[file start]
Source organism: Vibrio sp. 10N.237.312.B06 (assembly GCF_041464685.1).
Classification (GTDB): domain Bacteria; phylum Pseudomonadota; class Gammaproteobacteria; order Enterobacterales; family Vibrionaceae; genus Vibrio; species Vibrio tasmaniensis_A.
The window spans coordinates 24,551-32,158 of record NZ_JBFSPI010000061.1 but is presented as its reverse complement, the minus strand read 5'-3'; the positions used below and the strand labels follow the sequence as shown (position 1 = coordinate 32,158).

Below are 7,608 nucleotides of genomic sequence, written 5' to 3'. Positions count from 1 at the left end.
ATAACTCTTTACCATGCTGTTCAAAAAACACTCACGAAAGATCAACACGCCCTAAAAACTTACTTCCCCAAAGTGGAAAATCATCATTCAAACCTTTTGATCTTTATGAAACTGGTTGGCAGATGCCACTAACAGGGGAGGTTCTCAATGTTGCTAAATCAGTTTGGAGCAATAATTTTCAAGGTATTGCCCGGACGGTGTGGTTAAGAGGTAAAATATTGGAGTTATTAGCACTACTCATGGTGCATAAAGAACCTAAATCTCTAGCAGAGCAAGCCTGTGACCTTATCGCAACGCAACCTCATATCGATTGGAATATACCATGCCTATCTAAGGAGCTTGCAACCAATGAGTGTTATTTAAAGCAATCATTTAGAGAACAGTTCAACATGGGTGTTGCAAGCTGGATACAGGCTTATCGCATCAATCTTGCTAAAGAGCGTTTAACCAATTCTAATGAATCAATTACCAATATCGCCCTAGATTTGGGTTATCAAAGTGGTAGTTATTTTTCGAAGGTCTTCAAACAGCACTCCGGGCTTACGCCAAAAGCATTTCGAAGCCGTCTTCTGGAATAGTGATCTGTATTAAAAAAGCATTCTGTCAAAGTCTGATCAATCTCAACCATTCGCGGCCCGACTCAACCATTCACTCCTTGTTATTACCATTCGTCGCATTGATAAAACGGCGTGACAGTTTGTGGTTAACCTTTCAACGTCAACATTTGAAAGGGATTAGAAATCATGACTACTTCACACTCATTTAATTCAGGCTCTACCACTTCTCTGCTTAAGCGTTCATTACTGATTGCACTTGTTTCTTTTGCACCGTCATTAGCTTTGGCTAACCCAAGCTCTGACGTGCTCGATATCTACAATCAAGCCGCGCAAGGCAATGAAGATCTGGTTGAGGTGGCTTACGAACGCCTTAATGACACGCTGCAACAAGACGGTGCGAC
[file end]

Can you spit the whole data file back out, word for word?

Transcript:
Source organism: Vibrio sp. 10N.237.312.B06 (assembly GCF_041464685.1).
Classification (GTDB): domain Bacteria; phylum Pseudomonadota; class Gammaproteobacteria; order Enterobacterales; family Vibrionaceae; genus Vibrio; species Vibrio tasmaniensis_A.
The window spans coordinates 24,551-32,158 of record NZ_JBFSPI010000061.1 but is presented as its reverse complement, the minus strand read 5'-3'; the positions used below and the strand labels follow the sequence as shown (position 1 = coordinate 32,158).

Below are 7,608 nucleotides of genomic sequence, written 5' to 3'. Positions count from 1 at the left end.
ATAACTCTTTACCATGCTGTTCAAAAAACACTCACGAAAGATCAACACGCCCTAAAAACTTACTTCCCCAAAGTGGAAAATCATCATTCAAACCTTTTGATCTTTATGAAACTGGTTGGCAGATGCCACTAACAGGGGAGGTTCTCAATGTTGCTAAATCAGTTTGGAGCAATAATTTTCAAGGTATTGCCCGGACGGTGTGGTTAAGAGGTAAAATATTGGAGTTATTAGCACTACTCATGGTGCATAAAGAACCTAAATCTCTAGCAGAGCAAGCCTGTGACCTTATCGCAACGCAACCTCATATCGATTGGAATATACCATGCCTATCTAAGGAGCTTGCAACCAATGAGTGTTATTTAAAGCAATCATTTAGAGAACAGTTCAACATGGGTGTTGCAAGCTGGATACAGGCTTATCGCATCAATCTTGCTAAAGAGCGTTTAACCAATTCTAATGAATCAATTACCAATATCGCCCTAGATTTGGGTTATCAAAGTGGTAGTTATTTTTCGAAGGTCTTCAAACAGCACTCCGGGCTTACGCCAAAAGCATTTCGAAGCCGTCTTCTGGAATAGTGATCTGTATTAAAAAAGCATTCTGTCAAAGTCTGATCAATCTCAACCATTCGCGGCCCGACTCAACCATTCACTCCTTGTTATTACCATTCGTCGCATTGATAAAACGGCGTGACAGTTTGTGGTTAACCTTTCAACGTCAACATTTGAAAGGGATTAGAAATCATGACTACTTCACACTCATTTAATTCAGGCTCTACCACTTCTCTGCTTAAGCGTTCATTACTGATTGCACTTGTTTCTTTTGCACCGTCATTAGCTTTGGCTAACCCAAGCTCTGACGTGCTCGATATCTACAATCAAGCCGCGCAAGGCAATGAAGATCTGGTTGAGGTGGCTTACGAACGCCTTAATGACACGCTGCAACAAGACGGTGCGAC